It’s not the headline figures of 199.2bhp and 203kg wet weight, the price, or that MotoGP replica bright blue paint that should tempt you into the world of the Suzuki GSX-R1000R, it’s the way it delivers that engine on the road.
It’s mesmerising. An engine that delivers so much grunt with such an encapsulating gravelly soundtrack to the motor, that every time you open the throttle it surprises you. It costs £80.81p per horsepower, and with coffee costing more than petrol I’d say that’s a bargain for this much intense performance. Yes, I just said that more than £16,000 is a bargain.
At 70mph it’s doing around 5000rpm in sixth gear. Roll on the power to pass a slower moving vehicle and it’s doing 100mph before you know it. There’s no need to change down, just twist and go. But be warned, change down the gears and it accelerates so fast that you need to be on your game every single time you ride the new 2017 Suzuki GSX-R1000R on the road.
There are plenty of fast sports bikes, the BMW S1000RR, the Yamaha R1, Ducati’s 1299 Panigale, the Kawasaki ZX-10R and Honda’s Fireblade. But I’d put money on none of them being as fast as the GSX-R1000R on real roads in the UK. But it’s not just this, the more expensive GSX-R1000R, the standard bike has the same motor and comes in at £16,099.
The differences are essentially full race spec suspension, LED running lights and colour-coded air intakes on the R version. There’s no launch control or quick shift system on the standard bike either.
For this test we’re on the top spec GSX-R1000R with the full fat Showa Balance Free (BFF) forks. The set-up is rigid, well damped and firmly sprung on the road, and capable of being easily adjusted any which way you like on the track. At the rear is a Showa Balance Free Rear Cushion Lite. Like the forks, the BFRC system changes oil pressure as it moves up and down inside the working shock allowing the damping and the oil-flow to be more precise. It certainly works a treat, allowing you to fire it in hard on its nose on the track, and get lots of feel for the rear tyre on the exit.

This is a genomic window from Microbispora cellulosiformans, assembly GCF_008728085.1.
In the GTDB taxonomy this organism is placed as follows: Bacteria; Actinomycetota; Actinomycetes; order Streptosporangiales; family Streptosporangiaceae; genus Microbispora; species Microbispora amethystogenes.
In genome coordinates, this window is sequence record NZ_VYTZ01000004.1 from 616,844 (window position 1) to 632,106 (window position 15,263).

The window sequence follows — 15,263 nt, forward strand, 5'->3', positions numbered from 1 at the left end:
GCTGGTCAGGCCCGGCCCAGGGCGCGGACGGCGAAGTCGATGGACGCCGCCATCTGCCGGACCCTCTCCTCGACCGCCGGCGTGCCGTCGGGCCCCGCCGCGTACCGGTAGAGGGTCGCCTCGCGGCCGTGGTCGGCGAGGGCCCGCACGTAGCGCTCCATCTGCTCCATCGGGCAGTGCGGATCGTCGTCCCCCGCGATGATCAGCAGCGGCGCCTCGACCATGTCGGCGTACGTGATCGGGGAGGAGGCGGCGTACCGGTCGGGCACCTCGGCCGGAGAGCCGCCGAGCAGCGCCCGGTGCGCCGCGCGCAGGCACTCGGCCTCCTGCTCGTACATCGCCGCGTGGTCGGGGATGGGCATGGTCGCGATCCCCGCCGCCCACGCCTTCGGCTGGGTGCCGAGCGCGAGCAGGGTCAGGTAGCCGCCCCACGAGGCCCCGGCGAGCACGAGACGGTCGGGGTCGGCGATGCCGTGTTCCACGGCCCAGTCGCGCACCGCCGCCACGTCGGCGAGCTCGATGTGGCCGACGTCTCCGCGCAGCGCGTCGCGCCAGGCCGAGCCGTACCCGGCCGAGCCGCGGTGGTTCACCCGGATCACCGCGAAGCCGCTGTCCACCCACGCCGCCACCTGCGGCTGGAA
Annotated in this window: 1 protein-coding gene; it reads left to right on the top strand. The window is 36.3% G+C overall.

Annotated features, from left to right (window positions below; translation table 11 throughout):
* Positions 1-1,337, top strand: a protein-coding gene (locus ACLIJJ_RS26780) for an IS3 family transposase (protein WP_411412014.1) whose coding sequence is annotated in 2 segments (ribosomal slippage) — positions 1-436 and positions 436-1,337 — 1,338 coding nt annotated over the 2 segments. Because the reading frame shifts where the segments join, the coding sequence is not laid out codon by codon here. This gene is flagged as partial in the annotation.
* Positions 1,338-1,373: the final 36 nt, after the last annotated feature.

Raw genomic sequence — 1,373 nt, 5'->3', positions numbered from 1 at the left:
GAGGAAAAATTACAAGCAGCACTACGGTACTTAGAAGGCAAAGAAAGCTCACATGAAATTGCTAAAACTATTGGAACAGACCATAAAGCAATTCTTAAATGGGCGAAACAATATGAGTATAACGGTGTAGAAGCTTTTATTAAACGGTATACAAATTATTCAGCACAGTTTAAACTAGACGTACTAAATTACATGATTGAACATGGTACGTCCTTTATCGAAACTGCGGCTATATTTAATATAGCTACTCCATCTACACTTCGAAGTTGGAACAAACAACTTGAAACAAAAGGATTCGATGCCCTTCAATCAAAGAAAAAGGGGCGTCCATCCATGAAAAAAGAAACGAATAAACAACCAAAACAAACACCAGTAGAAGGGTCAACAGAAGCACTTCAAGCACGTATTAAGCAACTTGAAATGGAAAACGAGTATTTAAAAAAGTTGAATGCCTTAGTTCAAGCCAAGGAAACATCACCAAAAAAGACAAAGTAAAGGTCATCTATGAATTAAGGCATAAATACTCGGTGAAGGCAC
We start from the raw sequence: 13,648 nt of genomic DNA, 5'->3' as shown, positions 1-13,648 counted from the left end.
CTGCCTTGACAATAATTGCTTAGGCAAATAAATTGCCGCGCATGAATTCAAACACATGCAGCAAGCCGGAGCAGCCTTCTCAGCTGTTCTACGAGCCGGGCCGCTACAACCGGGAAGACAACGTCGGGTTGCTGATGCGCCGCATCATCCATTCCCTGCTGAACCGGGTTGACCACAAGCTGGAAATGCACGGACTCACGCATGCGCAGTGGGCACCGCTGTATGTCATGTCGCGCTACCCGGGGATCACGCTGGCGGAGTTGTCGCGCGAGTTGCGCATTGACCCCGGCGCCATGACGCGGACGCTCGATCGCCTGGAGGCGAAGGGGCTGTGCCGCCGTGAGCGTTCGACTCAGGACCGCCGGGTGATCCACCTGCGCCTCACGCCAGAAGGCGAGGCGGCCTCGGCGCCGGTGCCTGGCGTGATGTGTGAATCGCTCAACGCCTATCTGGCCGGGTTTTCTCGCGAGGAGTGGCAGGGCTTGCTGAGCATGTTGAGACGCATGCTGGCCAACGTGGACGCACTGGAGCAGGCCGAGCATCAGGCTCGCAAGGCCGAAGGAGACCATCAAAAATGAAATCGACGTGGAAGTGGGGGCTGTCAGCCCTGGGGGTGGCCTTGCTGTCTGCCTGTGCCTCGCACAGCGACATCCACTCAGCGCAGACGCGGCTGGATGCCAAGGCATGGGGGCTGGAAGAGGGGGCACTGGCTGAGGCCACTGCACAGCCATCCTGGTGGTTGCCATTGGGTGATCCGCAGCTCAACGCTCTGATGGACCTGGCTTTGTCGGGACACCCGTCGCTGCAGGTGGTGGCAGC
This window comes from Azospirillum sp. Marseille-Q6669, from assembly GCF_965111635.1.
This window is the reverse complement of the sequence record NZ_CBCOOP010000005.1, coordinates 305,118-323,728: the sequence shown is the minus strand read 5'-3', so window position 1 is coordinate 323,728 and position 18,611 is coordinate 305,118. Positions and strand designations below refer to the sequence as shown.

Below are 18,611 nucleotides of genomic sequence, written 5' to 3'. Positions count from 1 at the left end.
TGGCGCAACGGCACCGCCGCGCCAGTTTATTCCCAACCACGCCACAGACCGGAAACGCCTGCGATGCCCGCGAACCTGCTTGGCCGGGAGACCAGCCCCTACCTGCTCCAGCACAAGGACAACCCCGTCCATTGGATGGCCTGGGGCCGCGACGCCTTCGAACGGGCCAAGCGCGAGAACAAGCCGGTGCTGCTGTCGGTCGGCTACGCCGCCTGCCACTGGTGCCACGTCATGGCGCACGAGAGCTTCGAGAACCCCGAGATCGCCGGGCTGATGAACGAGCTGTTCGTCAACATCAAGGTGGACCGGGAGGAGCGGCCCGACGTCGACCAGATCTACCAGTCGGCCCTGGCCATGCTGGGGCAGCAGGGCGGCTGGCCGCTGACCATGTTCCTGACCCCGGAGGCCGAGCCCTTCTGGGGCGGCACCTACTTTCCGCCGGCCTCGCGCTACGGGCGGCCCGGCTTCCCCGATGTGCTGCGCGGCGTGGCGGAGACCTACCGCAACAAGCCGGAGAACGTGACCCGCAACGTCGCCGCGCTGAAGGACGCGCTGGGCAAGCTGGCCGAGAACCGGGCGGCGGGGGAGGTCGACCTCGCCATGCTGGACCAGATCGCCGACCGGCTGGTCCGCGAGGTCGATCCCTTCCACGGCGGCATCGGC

It’s the way the whole package works together harmoniously that makes the GSX-R the current bike to beat in terms of group tests in pretty much every magazine and every website that has tested them all together so far.
I’ve tested every sports bike since 1994, this is not just a new GSX-R1000, it’s a step up in the performance of sports bikes. It may not ultimately have the soul or the ultimate sex appeal of the soon to be outgoing Ducati 1299 Panigale, or that funky baritone bass track of the cross-plane crank Yamaha R1, or the silky smooth fully electronics suspension of the BMW S1000RR, but it’s hard to think of anything faster on your average smooth A-road with a good rider on board.
It is a new GSX-R too, completely. Where the old one was criticised for not having enough grunt and essentially being the same bike for the last 10 years, this long-awaited GSX-R1000R is new from the ground up.
Using technology developed in the Suzuki GSX-RR MotoGP race bike, the motor features Suzuki Variable Valve Timing (SR-VVT) and variable intake funnels which allows the engine to change the valve timing at a set RPM to give a torquey, smooth motor at low revs, and a high-revving screamer for maximum high rev power. It’s a system that in the way of engineering feats of brilliance, you never actually notice working, other than it simply does its job. The motor is immensely torquey low-down and at high-revs feels like the way it accelerates wants to rip your face off. It accelerates so hard that it’s almost impossible to hit maximum revs in third gear on the road, or even second come to think of it. And for the sake of any Police reading, I won’t reveal what speed it does in those gears!
There’s a slipper clutch and a faultless up and down gear change blipper system. On track it’s a great aid, but on the road to, you soon forget about using the clutch other than for pulling away, and tap the gear lever up and down even as low as 25mph.
It’s a GSX-R1000 in every way, make no doubt. But it’s more intense than ever.
The chassis is lighter, it steers quicker and it’s as sharp as a Japanese Samurai sword on the track, holding a line and letting you feel exactly where the chassis is mid-corner. That translates to a firm ride on the road, and you might guess that it’s pretty tight for bigger riders with low bars and high pegs, but roomier than an R1 or ZX-10R I’d say. Wind protection is fine. In fact, the nearest comparison to this bike is the BMW S1000RR. It’s like Suzuki took a BMW and said: ‘make it better than that.’ Which is essentially what they have done.